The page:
Major thoroughfares[edit]


Grand Junction provides a number of services to their population. The Grand Junction Post Office provides mail services and the Bolivar Electric Company and Hardeman/Fayette Utility Dist. provides electricity and gas, respectively. The city handles waste disposal, sewage and water needs. Comcast provides cable services, internet and phone services and AT&T, landline phone service, internet and television services.[17]

Notable person[edit]


  1. ^ a b "American FactFinder". United States Census Bureau. Retrieved 2008-01-31. 
  2. ^ "US Board on Geographic Names". United States Geological Survey. 2007-10-25. Retrieved 2008-01-31. 
  3. ^ a b "Geographic Identifiers: 2010 Demographic Profile Data (G001): Grand Junction city, Tennessee". U.S. Census Bureau, American Factfinder. Retrieved August 16, 2016. 
  4. ^ a b "Annual Estimates of the Resident Population for Incorporated Places: April 1, 2010 to July 1, 2015". Retrieved July 2, 2016. 
  5. ^ a b c d e f g "Grand Junction". Citie & Towns. Hardeman County, Tennessee. 2011. Retrieved 15 November 2011. 
  6. ^ "History". Welcome. Town of Grand Junction. 2011. Retrieved 15 November 2011. 
  7. ^ "Hardeman County, TN". Tennessee. Nostalgiaville. 2011. Retrieved 15 November 2011. 
  8. ^ "US Gazetteer files: 2010, 2000, and 1990". United States Census Bureau. 2011-02-12. Retrieved 2011-04-23.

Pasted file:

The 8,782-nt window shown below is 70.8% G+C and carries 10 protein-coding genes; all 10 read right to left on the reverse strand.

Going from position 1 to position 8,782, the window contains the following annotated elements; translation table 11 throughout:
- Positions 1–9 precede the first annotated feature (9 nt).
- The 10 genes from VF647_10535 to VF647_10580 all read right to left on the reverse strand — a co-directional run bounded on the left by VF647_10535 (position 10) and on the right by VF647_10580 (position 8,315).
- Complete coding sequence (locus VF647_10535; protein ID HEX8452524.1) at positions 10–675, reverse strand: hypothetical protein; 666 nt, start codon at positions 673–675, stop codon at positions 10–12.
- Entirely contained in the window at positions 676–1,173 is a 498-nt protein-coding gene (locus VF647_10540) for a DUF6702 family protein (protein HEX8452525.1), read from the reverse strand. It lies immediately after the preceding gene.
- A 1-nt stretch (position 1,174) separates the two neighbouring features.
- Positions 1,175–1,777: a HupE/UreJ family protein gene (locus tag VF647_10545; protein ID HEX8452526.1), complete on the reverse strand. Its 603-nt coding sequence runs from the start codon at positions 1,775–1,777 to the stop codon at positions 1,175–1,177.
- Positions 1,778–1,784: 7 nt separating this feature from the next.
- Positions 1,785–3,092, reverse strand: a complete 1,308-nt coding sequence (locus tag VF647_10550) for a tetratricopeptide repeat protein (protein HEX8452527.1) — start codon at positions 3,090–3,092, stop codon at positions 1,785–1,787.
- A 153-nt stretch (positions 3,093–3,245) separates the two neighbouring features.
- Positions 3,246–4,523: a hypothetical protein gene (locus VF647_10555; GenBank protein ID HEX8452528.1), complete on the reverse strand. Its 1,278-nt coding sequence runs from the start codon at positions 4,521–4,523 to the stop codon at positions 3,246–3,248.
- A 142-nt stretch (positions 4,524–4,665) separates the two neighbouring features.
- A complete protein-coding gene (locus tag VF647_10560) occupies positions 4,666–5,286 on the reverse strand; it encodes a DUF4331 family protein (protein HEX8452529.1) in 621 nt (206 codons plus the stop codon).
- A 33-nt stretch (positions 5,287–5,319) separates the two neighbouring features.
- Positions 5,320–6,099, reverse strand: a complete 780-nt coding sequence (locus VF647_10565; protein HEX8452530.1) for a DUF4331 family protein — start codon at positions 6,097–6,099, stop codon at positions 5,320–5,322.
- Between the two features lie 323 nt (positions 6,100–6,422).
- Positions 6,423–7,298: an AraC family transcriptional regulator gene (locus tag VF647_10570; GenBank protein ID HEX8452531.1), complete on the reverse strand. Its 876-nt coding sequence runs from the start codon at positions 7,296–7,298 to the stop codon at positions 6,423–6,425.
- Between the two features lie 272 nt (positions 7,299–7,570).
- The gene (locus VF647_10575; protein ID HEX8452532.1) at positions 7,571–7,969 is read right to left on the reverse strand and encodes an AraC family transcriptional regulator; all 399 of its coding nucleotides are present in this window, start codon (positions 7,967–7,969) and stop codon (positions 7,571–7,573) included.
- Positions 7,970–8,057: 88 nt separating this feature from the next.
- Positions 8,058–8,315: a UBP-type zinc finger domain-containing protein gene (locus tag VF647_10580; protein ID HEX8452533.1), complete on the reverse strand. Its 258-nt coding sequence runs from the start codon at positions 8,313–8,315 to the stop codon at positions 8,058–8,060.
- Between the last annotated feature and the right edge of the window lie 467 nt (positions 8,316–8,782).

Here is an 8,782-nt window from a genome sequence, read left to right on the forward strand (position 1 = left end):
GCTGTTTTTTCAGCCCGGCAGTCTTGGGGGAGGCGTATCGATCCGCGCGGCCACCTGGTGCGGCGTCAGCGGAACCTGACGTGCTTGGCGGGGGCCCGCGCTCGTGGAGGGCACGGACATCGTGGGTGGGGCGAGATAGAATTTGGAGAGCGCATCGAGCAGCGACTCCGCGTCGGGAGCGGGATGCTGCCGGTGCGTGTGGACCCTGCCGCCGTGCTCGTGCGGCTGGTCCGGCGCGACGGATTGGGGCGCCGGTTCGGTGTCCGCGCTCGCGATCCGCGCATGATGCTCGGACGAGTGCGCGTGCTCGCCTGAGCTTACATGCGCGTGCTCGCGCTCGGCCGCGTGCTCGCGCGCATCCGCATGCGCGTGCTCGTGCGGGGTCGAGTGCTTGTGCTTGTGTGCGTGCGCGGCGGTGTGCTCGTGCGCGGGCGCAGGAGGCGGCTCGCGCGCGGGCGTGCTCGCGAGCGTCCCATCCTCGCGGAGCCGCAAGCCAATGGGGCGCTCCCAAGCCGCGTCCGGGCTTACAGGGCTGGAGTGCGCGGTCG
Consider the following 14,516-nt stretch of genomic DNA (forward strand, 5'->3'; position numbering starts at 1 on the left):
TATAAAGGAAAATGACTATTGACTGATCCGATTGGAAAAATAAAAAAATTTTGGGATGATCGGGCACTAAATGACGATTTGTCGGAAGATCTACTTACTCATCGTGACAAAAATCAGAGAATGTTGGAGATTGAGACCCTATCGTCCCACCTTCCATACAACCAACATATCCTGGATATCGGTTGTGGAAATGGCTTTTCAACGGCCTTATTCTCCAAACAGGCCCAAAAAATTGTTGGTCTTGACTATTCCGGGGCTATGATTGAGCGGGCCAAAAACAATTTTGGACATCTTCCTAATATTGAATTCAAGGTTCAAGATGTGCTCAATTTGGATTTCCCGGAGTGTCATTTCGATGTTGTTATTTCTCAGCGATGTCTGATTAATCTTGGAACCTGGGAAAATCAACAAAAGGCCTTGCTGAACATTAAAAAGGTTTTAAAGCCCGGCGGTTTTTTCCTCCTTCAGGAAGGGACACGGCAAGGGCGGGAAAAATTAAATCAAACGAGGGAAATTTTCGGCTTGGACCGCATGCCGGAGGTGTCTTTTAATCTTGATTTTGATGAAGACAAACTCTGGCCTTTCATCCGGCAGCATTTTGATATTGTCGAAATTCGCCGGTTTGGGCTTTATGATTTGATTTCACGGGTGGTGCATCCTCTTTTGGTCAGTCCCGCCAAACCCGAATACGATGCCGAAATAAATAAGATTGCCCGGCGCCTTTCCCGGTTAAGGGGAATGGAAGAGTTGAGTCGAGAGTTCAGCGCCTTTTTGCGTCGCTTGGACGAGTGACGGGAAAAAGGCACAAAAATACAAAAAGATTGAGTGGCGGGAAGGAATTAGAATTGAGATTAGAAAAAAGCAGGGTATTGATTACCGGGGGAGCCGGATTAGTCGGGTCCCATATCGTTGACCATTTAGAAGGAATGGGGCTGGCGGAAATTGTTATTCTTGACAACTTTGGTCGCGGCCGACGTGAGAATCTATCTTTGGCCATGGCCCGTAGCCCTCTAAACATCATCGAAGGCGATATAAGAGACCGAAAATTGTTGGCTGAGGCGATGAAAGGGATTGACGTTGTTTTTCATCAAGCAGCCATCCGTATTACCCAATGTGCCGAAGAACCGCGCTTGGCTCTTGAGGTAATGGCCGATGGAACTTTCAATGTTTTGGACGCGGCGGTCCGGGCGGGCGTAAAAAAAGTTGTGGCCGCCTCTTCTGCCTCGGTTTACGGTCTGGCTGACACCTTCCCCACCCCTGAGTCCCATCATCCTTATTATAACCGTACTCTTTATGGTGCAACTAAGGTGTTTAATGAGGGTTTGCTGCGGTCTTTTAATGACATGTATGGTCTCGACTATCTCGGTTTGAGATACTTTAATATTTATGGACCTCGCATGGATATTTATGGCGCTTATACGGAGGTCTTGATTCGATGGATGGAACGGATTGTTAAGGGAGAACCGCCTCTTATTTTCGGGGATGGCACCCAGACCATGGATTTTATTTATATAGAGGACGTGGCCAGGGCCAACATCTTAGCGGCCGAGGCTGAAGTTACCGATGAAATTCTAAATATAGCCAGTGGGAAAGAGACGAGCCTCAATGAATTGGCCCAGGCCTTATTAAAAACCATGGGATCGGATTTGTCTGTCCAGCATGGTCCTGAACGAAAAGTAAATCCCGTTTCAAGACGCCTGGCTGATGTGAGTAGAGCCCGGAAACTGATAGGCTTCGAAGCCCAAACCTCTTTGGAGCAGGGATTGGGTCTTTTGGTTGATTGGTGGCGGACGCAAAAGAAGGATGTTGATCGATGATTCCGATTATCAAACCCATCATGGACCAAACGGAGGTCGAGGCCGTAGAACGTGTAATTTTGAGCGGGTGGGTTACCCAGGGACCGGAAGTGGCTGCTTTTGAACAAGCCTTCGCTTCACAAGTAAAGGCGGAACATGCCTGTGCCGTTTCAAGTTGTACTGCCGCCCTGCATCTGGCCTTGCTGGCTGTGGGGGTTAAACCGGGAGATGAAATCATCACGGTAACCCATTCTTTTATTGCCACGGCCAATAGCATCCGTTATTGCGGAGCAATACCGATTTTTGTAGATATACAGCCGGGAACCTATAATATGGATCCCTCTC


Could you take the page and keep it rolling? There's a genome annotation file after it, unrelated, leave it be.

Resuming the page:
9. ^ "Census of Population and Housing: Decennial Censuses". United States Census Bureau. Retrieved 2012-03-04. 
  10. ^ "Incorporated Places and Minor Civil Divisions Datasets: Subcounty Resident Population Estimates: April 1, 2010 to July 1, 2012". Population Estimates. U.S. Census Bureau. Retrieved 11 December 2013. 
  11. ^
  12. ^ Chad Love (2011). "The Hallowed Ground of Grand Junction, Tennessee". Man's Best Friend. Field & Stream. Retrieved 15 November 2011. 
  13. ^ "Facts". Welcome. Town of Grand Junction. 2011. Retrieved 15 November 2011. 
  14. ^ Loretta Crowder-Bell (2011). "Bobby Martindale Memorial Library" (PDF). Bobby Martindale Memorial Library. Retrieved 15 November 2011. 
  15. ^
  16. ^
  17. ^ "Services". City Services. Town of Grand Junction. 2011. Retrieved 15 November 2011. 

External links[edit]